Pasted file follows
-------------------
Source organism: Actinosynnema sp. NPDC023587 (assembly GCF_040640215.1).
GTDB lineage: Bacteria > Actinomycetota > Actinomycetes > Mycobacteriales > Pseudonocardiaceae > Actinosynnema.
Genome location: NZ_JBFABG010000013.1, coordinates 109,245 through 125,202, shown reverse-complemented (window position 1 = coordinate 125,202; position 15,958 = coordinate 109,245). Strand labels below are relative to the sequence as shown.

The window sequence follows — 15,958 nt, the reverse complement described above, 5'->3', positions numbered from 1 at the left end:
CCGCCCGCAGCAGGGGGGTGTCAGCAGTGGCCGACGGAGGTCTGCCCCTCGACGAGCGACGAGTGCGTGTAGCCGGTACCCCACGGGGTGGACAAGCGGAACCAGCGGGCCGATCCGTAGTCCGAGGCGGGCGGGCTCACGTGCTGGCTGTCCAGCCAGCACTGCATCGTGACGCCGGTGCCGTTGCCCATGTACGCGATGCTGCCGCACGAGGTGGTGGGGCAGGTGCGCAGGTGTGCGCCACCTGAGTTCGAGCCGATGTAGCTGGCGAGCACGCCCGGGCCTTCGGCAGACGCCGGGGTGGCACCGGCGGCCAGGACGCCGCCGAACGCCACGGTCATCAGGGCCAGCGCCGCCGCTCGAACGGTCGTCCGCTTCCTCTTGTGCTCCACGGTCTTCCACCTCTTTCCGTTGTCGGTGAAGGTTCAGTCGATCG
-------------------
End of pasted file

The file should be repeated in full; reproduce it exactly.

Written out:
Source organism: Actinosynnema sp. NPDC023587 (assembly GCF_040640215.1).
GTDB lineage: Bacteria > Actinomycetota > Actinomycetes > Mycobacteriales > Pseudonocardiaceae > Actinosynnema.
Genome location: NZ_JBFABG010000013.1, coordinates 109,245 through 125,202, shown reverse-complemented (window position 1 = coordinate 125,202; position 15,958 = coordinate 109,245). Strand labels below are relative to the sequence as shown.

The window sequence follows — 15,958 nt, the reverse complement described above, 5'->3', positions numbered from 1 at the left end:
CCGCCCGCAGCAGGGGGGTGTCAGCAGTGGCCGACGGAGGTCTGCCCCTCGACGAGCGACGAGTGCGTGTAGCCGGTACCCCACGGGGTGGACAAGCGGAACCAGCGGGCCGATCCGTAGTCCGAGGCGGGCGGGCTCACGTGCTGGCTGTCCAGCCAGCACTGCATCGTGACGCCGGTGCCGTTGCCCATGTACGCGATGCTGCCGCACGAGGTGGTGGGGCAGGTGCGCAGGTGTGCGCCACCTGAGTTCGAGCCGATGTAGCTGGCGAGCACGCCCGGGCCTTCGGCAGACGCCGGGGTGGCACCGGCGGCCAGGACGCCGCCGAACGCCACGGTCATCAGGGCCAGCGCCGCCGCTCGAACGGTCGTCCGCTTCCTCTTGTGCTCCACGGTCTTCCACCTCTTTCCGTTGTCGGTGAAGGTTCAGTCGATCG